Diabetic Ketoacidosis Explained
By Alasdair Wilkins
Twitter Summary: DKA - a major complication of #diabetes – we describe what it is, symptoms, who’s at risk, prevention + treatment!
One of the most notorious complications of diabetes is diabetic ketoacidosis, or DKA. First described in the late 19th century, DKA represented something close to the ultimate diabetes emergency: In just 24 hours, people can experience an onset of severe symptoms, all leading to coma or death.
But DKA also represents one of the great triumphs of the revolution in diabetes care over the last century. Before the discovery of insulin in 1920, DKA was almost invariably fatal, but the mortality rate for DKA dropped to below 30 percent within 10 years, and now fewer than 1 percent of those who develop DKA die from it, provided they get adequate care in time.
Don’t skip over that last phrase, because it’s crucial: DKA is very treatable, but only as long as it’s diagnosed promptly and patients understand the risk.
Insulin plays a critical role in the body’s functioning: it tells cells to absorb the glucose in the blood so that the body can use it for energy. When there’s no insulin to take that glucose out of the blood, high blood sugar (hyperglycemia) results.
The body will also start burning fatty acids for energy, since it can’t get that energy from glucose. To make fatty acids usable for energy, the liver has to convert them into compounds known as ketones, and these ketones make the blood more acidic. DKA results when acid levels get too high in the blood.
There are other issues too, as DKA also often leads to the overproduction and release of hormones like glucagon and adrenaline. All the symptoms of DKA are signs of the kind of chaos the body is thrown into as it tries to compensate for all these hormonal and chemical imbalances.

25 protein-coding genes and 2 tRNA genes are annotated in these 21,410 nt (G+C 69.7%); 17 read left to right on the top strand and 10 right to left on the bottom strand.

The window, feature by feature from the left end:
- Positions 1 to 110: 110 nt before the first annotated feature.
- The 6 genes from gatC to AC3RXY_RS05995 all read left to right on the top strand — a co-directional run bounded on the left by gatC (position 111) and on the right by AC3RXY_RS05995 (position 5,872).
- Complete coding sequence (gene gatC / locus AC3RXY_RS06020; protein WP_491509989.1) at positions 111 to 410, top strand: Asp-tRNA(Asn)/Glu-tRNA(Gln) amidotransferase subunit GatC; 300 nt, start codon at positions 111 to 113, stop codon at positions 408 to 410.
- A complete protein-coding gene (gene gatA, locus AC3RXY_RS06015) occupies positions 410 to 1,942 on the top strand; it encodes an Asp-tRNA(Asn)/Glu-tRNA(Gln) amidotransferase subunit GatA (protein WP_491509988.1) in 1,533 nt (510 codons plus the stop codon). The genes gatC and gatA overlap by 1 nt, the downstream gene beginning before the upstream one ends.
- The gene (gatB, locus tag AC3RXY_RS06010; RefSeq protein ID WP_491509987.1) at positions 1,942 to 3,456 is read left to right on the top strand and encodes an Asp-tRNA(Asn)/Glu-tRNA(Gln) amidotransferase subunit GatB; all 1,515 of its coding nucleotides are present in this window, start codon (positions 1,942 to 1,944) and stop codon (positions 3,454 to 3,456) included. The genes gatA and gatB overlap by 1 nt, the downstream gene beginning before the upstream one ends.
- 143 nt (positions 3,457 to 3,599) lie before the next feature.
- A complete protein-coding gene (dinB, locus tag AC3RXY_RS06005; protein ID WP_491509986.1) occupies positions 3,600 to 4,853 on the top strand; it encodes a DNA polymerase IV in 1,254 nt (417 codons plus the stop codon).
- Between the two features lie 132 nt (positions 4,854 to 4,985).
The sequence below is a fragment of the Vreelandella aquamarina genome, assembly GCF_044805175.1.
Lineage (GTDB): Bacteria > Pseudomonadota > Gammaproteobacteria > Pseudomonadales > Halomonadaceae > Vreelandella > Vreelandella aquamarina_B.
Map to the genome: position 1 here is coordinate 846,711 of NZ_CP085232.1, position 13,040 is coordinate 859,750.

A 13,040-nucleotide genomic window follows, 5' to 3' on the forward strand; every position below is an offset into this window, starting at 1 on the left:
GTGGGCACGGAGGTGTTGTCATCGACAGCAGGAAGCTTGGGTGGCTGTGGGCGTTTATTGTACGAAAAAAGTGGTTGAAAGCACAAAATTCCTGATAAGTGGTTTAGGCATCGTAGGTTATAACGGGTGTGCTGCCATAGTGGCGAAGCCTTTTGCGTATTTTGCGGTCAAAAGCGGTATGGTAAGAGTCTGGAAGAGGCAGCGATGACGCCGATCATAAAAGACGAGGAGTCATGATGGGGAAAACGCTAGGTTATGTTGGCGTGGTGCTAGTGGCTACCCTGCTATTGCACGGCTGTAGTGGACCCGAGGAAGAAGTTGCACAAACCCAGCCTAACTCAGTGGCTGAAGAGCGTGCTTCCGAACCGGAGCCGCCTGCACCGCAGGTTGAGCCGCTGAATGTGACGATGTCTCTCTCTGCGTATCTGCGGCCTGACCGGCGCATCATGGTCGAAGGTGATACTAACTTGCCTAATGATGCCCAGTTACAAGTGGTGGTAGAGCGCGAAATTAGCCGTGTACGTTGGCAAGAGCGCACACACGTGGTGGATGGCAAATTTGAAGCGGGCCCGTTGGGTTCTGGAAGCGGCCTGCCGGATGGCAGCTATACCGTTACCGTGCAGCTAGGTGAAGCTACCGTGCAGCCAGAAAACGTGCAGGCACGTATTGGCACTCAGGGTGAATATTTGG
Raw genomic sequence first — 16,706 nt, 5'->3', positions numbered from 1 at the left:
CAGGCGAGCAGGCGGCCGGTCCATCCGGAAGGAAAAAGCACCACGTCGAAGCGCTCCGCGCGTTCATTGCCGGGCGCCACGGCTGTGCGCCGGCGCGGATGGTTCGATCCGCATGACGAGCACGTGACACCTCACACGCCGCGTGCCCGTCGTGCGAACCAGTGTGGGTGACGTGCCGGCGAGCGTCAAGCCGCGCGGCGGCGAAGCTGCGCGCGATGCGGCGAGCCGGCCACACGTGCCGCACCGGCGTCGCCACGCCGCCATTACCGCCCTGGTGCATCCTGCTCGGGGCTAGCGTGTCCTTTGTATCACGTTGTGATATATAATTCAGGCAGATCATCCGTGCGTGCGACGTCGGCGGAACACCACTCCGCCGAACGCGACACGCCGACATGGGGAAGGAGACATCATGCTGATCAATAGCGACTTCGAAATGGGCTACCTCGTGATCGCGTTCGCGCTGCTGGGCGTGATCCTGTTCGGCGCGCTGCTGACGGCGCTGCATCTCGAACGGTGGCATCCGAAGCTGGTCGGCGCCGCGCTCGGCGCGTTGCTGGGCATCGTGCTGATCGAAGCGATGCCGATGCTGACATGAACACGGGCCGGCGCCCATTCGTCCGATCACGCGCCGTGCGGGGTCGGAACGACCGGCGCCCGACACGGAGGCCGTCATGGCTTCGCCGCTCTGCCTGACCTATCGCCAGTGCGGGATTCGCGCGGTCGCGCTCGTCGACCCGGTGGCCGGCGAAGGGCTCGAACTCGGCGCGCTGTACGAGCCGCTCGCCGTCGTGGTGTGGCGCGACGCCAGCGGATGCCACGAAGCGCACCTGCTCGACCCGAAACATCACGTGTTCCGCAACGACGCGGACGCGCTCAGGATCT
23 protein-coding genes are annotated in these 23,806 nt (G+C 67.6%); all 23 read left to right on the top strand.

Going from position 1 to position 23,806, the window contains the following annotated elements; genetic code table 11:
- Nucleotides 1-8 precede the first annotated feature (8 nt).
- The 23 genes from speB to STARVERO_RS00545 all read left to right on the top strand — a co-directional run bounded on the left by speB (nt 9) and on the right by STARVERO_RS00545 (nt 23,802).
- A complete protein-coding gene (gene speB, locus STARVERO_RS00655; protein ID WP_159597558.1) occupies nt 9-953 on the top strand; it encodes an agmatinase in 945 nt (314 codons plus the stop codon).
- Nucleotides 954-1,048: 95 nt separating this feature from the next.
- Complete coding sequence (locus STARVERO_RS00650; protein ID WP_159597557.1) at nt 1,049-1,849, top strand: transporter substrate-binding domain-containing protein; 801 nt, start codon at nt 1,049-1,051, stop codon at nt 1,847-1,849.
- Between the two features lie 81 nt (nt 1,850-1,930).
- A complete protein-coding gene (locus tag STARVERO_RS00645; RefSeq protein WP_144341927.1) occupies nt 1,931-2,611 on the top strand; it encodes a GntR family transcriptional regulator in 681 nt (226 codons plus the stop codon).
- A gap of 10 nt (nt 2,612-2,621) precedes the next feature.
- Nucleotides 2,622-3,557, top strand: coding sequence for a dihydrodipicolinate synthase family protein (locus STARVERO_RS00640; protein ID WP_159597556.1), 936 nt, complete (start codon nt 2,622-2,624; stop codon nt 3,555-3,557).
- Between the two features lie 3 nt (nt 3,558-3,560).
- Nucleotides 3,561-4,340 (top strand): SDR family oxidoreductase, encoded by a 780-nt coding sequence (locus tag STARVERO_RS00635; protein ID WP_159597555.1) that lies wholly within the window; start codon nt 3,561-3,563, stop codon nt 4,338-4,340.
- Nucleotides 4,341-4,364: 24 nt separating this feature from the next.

DKA symptoms can often arise slowly at first; these early symptoms include:
Thirst and dehydration
If untreated, the more severe symptoms of DKA can occur fairly rapidly (in a few hours after the onset of vomiting). These severe, rapid-onset symptoms include:
Sever abdominal pain
Confusion and extreme fatigue
Generally speaking, DKA affects people with type 1 diabetes: Somewhere between 5 and 8 of every 1,000 people with type 1 diabetes develops DKA each year, resulting in about 135,000 hospital admissions per year. It’s much rarer for people with type 2 diabetes to develop DKA, since they usually have some remaining insulin production.
A full list of DKA symptoms can be found at the ADA’s page here.
People who are unaware they have diabetes. Indeed, as many as 30% of children with type 1 diabetes learn they have the disease only after developing DKA.
People with diabetes who are sick. Illness often increases the need for insulin; and it also reduces appetite and, as a result, can lead to increased ketone levels. The ADA recommends checking ketones every 4 to 6 hours when sick.
People with irregular eating habits. Skipping meals or inconsistent insulin regimens can result in heightened ketone levels, which means that people with eating disorders are at particular risk.
Younger people; according to the CDC, DKA hospitalizations occurred in at nearly ten-fold the rate in people with diabetes aged 0-45 compared to in those aged 45-65.
Keeping blood sugars in the normal range can help prevent DKA: 70-180 mg/dl is ideal. Risk of DKA increases substantially when blood glucose levels exceed 240 mg/dl. Sticking with healthy, regular eating patterns and taking medications at the right times are also critical for preventing DKA.
It’s possible to check ketone levels with a simple, over-the-counter urine test strips (see an example here) or a ketone meter. It’s a good idea to start checking ketone levels when blood glucose is over 240 mg/dl. Again, your healthcare provider can let you know when this is worth doing and what specific ketone levels would be a cause for concern.
Above all, if your ketone levels are high enough to put you at risk of DKA, be prepared to act quickly in getting emergency care. The treatment for DKA involves dealing with the various symptoms, which means:
Replacement of lost electrolytes
Regular administration of insulin
For more information on ketoacidosis, please see this page from the ADA.